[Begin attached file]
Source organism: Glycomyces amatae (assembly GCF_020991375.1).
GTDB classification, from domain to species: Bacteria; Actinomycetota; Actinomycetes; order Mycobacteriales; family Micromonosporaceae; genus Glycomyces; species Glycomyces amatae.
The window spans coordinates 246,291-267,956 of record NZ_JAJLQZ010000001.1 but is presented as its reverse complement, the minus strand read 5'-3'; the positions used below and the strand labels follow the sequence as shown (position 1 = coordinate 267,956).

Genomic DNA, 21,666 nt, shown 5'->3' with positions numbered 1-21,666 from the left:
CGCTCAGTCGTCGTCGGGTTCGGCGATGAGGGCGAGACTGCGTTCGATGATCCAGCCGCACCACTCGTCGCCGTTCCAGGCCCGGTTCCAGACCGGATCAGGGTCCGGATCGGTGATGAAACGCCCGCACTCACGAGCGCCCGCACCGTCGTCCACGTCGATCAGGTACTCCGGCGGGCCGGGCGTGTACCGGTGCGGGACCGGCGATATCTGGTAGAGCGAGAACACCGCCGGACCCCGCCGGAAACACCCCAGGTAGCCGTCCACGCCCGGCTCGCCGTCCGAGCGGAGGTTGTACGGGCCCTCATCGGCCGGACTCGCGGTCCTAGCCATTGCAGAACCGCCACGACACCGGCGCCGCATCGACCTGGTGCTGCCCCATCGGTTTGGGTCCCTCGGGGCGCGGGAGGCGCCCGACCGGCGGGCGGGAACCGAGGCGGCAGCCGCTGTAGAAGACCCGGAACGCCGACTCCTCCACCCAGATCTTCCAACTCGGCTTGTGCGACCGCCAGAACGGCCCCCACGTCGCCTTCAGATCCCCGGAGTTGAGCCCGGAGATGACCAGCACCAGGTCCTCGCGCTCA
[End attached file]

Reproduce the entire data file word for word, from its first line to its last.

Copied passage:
Source organism: Glycomyces amatae (assembly GCF_020991375.1).
GTDB classification, from domain to species: Bacteria; Actinomycetota; Actinomycetes; order Mycobacteriales; family Micromonosporaceae; genus Glycomyces; species Glycomyces amatae.
The window spans coordinates 246,291-267,956 of record NZ_JAJLQZ010000001.1 but is presented as its reverse complement, the minus strand read 5'-3'; the positions used below and the strand labels follow the sequence as shown (position 1 = coordinate 267,956).

Genomic DNA, 21,666 nt, shown 5'->3' with positions numbered 1-21,666 from the left:
CGCTCAGTCGTCGTCGGGTTCGGCGATGAGGGCGAGACTGCGTTCGATGATCCAGCCGCACCACTCGTCGCCGTTCCAGGCCCGGTTCCAGACCGGATCAGGGTCCGGATCGGTGATGAAACGCCCGCACTCACGAGCGCCCGCACCGTCGTCCACGTCGATCAGGTACTCCGGCGGGCCGGGCGTGTACCGGTGCGGGACCGGCGATATCTGGTAGAGCGAGAACACCGCCGGACCCCGCCGGAAACACCCCAGGTAGCCGTCCACGCCCGGCTCGCCGTCCGAGCGGAGGTTGTACGGGCCCTCATCGGCCGGACTCGCGGTCCTAGCCATTGCAGAACCGCCACGACACCGGCGCCGCATCGACCTGGTGCTGCCCCATCGGTTTGGGTCCCTCGGGGCGCGGGAGGCGCCCGACCGGCGGGCGGGAACCGAGGCGGCAGCCGCTGTAGAAGACCCGGAACGCCGACTCCTCCACCCAGATCTTCCAACTCGGCTTGTGCGACCGCCAGAACGGCCCCCACGTCGCCTTCAGATCCCCGGAGTTGAGCCCGGAGATGACCAGCACCAGGTCCTCGCGCTCA